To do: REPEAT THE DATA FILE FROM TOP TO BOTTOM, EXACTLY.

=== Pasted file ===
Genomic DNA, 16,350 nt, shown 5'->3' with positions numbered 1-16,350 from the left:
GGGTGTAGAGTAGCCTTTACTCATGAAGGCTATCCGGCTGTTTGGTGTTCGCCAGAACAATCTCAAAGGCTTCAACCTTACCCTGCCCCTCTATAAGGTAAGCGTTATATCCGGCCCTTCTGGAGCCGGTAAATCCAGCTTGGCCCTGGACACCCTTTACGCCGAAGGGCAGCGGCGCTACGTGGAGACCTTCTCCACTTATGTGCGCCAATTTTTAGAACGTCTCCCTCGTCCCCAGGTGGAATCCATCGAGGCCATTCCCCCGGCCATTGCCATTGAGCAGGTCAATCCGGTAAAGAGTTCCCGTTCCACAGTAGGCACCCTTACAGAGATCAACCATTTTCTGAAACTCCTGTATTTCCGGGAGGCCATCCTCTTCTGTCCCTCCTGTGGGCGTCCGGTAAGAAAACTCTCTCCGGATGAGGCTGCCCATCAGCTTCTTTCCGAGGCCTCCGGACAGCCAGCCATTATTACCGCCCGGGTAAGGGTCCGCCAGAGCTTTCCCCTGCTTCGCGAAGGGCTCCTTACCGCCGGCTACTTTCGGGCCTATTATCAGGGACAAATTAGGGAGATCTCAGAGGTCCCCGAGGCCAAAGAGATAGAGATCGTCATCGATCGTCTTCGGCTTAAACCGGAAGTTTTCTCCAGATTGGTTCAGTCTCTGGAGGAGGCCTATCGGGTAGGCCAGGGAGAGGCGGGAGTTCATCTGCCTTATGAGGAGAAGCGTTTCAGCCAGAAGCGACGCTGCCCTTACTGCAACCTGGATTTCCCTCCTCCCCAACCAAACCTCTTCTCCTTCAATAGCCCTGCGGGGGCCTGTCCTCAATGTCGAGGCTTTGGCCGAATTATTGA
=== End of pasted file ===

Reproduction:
Genomic DNA, 16,350 nt, shown 5'->3' with positions numbered 1-16,350 from the left:
GGGTGTAGAGTAGCCTTTACTCATGAAGGCTATCCGGCTGTTTGGTGTTCGCCAGAACAATCTCAAAGGCTTCAACCTTACCCTGCCCCTCTATAAGGTAAGCGTTATATCCGGCCCTTCTGGAGCCGGTAAATCCAGCTTGGCCCTGGACACCCTTTACGCCGAAGGGCAGCGGCGCTACGTGGAGACCTTCTCCACTTATGTGCGCCAATTTTTAGAACGTCTCCCTCGTCCCCAGGTGGAATCCATCGAGGCCATTCCCCCGGCCATTGCCATTGAGCAGGTCAATCCGGTAAAGAGTTCCCGTTCCACAGTAGGCACCCTTACAGAGATCAACCATTTTCTGAAACTCCTGTATTTCCGGGAGGCCATCCTCTTCTGTCCCTCCTGTGGGCGTCCGGTAAGAAAACTCTCTCCGGATGAGGCTGCCCATCAGCTTCTTTCCGAGGCCTCCGGACAGCCAGCCATTATTACCGCCCGGGTAAGGGTCCGCCAGAGCTTTCCCCTGCTTCGCGAAGGGCTCCTTACCGCCGGCTACTTTCGGGCCTATTATCAGGGACAAATTAGGGAGATCTCAGAGGTCCCCGAGGCCAAAGAGATAGAGATCGTCATCGATCGTCTTCGGCTTAAACCGGAAGTTTTCTCCAGATTGGTTCAGTCTCTGGAGGAGGCCTATCGGGTAGGCCAGGGAGAGGCGGGAGTTCATCTGCCTTATGAGGAGAAGCGTTTCAGCCAGAAGCGACGCTGCCCTTACTGCAACCTGGATTTCCCTCCTCCCCAACCAAACCTCTTCTCCTTCAATAGCCCTGCGGGGGCCTGTCCTCAATGTCGAGGCTTTGGCCGAATTATTGA